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  • Alcohol Use Disorder In Veterans | Risk Factors, Effects, & Treatment

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    Veteran Heavy Drinking-Alcohol Use Disorder In Veterans | Risk Factors, Effects, & Treatment

    Veterans who suffer from alcohol use disorder (AUD) may have experienced traumatic events during their time as an active-duty military service member. 

    Trauma may cause self-medication in which a person turns to drug or alcohol abuse to ease the painful memories associated with military life.

    Substance use disorders (SUDs) are a significant problem among the military veteran population when they are re-introduced to civilian life. In fact, army vets who experienced combat exposure have a higher rate of participating in heavy drinking than the general population.

    Risk Factors For Alcohol Use Disorder In Veterans

    Substance abuse in veterans primarily manifests as alcohol misuse, which can lead to alcohol addiction as stated by the Substance Abuse and Mental Health Services Administration (SAMHSA). There are also several risk factors associated with AUD in veterans.

    Post-Traumatic Stress Disorder (PTSD)

    PTSD is a mental health disorder which can be caused by various factors such as witnessing or experiencing a traumatic event. In war, there are added stressors and an increased risk of witnessing trauma.

    Some of the symptoms of PTSD may include:

    • depression
    • being easily startled
    • irritability
    • sleep problems
    • difficulty concentrating
    • flashbacks
    • feeling “on edge”

    Although experiencing trauma in the military can lead to PTSD, so can childhood abuse, sexual abuse, or continued bullying. Instead of receiving proper care, some may turn to binge drinking or heavy alcohol consumption which may lead to a person developing AUD.

    Military Sexual Trauma (MST)

    One of the risk factors for vets developing AUD is military sexual trauma (MST). MST refers to sexual assault, harassment, and battery that a person experienced during their time serving in the military.

    Men and women can both suffer from this type of mental health condition. Those with MST may experience depression, similar to PTSD, and develop alcohol problems as well.

    Past Trauma

    Anyone who suffers a past trauma may turn to alcohol misuse as a coping mechanism. There is a higher risk of developing AUD if a person experiences a traumatic event such as sexual or childhood abuse.

    Effects Of Alcohol Use Disorder

    Side effects associated with AUD may include:

    • intense cravings for alcohol
    • constantly thinking about your next drink
    • being unable to stop drinking
    • weakened immune system
    • experiencing withdrawal symptoms
    • becoming anti-social or not participating in familial or financial obligations
    • long-term health problems such as heart disease, liver disease, or stroke
    • alcohol intoxication
    • mental health problems

    Treatment For Veterans With Alcohol Use Disorder

    The U.S. Department of Veterans Affairs (VA) can assist military personnel and veterans in finding treatment services. Additionally, the VA may provide insurance options to help cover the cost of treatment.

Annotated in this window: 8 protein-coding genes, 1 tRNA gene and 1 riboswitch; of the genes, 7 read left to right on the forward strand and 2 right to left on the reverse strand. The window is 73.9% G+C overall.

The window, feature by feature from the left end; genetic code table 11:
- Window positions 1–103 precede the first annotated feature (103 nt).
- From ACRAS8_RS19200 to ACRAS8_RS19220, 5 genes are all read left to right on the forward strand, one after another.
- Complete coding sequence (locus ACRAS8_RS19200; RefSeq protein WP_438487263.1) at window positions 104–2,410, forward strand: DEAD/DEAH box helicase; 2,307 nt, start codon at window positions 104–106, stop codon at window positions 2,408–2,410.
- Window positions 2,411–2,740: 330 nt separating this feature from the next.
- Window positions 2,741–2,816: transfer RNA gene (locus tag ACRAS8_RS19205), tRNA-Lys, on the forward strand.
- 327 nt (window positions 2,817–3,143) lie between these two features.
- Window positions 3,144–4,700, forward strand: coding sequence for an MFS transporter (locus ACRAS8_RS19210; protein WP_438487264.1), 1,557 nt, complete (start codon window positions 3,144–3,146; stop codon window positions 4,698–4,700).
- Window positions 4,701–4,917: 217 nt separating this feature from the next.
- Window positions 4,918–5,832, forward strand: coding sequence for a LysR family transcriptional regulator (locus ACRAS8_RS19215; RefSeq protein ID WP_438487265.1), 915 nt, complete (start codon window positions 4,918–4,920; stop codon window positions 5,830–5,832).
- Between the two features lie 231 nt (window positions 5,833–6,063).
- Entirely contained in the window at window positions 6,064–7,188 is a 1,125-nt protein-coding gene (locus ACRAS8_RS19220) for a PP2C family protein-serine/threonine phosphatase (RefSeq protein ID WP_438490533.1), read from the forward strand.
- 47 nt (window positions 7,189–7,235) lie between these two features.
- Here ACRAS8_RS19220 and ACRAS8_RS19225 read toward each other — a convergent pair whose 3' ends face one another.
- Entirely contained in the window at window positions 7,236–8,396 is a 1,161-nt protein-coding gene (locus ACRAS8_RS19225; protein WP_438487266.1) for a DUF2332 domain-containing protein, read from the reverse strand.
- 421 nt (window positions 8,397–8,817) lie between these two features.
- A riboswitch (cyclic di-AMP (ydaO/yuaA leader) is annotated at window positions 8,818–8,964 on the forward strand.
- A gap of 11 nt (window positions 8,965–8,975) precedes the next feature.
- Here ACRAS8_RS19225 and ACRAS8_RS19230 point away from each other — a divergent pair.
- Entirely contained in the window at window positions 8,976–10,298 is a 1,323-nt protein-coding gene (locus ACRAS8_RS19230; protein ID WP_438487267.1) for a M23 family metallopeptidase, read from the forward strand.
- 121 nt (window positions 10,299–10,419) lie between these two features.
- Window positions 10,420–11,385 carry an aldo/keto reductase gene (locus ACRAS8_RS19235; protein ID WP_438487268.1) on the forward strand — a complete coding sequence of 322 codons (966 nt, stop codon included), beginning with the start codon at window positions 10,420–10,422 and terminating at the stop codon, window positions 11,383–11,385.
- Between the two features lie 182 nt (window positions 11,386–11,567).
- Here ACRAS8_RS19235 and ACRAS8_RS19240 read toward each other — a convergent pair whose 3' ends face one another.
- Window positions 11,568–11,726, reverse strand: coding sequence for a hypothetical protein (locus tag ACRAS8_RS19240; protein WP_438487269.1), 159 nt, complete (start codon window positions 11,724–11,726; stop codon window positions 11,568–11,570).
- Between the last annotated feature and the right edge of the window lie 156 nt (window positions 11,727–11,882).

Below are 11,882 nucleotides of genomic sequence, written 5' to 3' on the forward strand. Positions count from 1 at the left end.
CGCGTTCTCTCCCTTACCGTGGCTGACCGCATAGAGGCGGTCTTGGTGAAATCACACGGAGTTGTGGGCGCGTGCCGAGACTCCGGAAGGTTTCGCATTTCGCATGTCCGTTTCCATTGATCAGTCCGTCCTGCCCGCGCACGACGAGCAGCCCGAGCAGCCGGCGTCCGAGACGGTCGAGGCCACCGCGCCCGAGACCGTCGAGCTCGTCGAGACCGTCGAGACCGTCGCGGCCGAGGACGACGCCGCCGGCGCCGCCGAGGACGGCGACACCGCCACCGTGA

AUDs are more common in male veterans than female veterans. Treatment for AUD may be extensive, requiring various treatment options.

    Inpatient & Outpatient Treatment Centers

    There are countless addiction treatment programs for you and your loved ones to consider. Drug and alcohol rehabs focus on your well-being to help prevent further drug abuse. You can participate in these programs as an inpatient or outpatient.

    Medical Detoxification

    Stopping alcohol use abruptly or “cold turkey” can lead to severe withdrawal symptoms. One of the first forms of AUD treatment may consist of medical detox.

    During this process, healthcare professionals monitor you while you detox slowly and safely. Toxins and chemicals in your body will be purged, allowing you to begin fresh at the beginning stages of your addiction treatment.

    Therapy & Mental Health Care

    Individual, group, and family therapy can be helpful for veterans. Cognitive behavioral therapy (CBT) is another popular form of behavioral therapy for both addiction and co-occurring mental health conditions.

    Those suffering from a co-occurring disorder such as a SUD or a mental health disorder may require extensive treatment options which you can find with inpatient treatment.

    Medication-Assisted Treatment

    Medication-assisted treatment, or MAT, is an effective treatment option for AUD. This treatment combines medication, including naltrexone or disulfiram, with therapy to address alcohol dependence and improve the chances of long-term recovery.

    If you are struggling with alcohol abuse or mental health issues, consider Ark Behavioral Health. We offer a wide range of treatment options for you and your loved ones. Contact us today to learn more

    Written by Ark Behavioral Health Editorial Team
    ©2024 Ark National Holdings, LLC. | All Rights Reserved.
    This page does not provide medical advice.
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